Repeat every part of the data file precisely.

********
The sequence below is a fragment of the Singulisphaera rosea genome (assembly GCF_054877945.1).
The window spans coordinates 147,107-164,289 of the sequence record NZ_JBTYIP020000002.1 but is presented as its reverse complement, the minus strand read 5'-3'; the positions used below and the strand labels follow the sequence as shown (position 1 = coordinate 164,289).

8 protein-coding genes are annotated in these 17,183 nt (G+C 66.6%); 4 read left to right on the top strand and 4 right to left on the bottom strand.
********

The sequence below is a fragment of the Singulisphaera rosea genome (assembly GCF_054877945.1).
The window spans coordinates 147,107-164,289 of the sequence record NZ_JBTYIP020000002.1 but is presented as its reverse complement, the minus strand read 5'-3'; the positions used below and the strand labels follow the sequence as shown (position 1 = coordinate 164,289).

8 protein-coding genes are annotated in these 17,183 nt (G+C 66.6%); 4 read left to right on the top strand and 4 right to left on the bottom strand.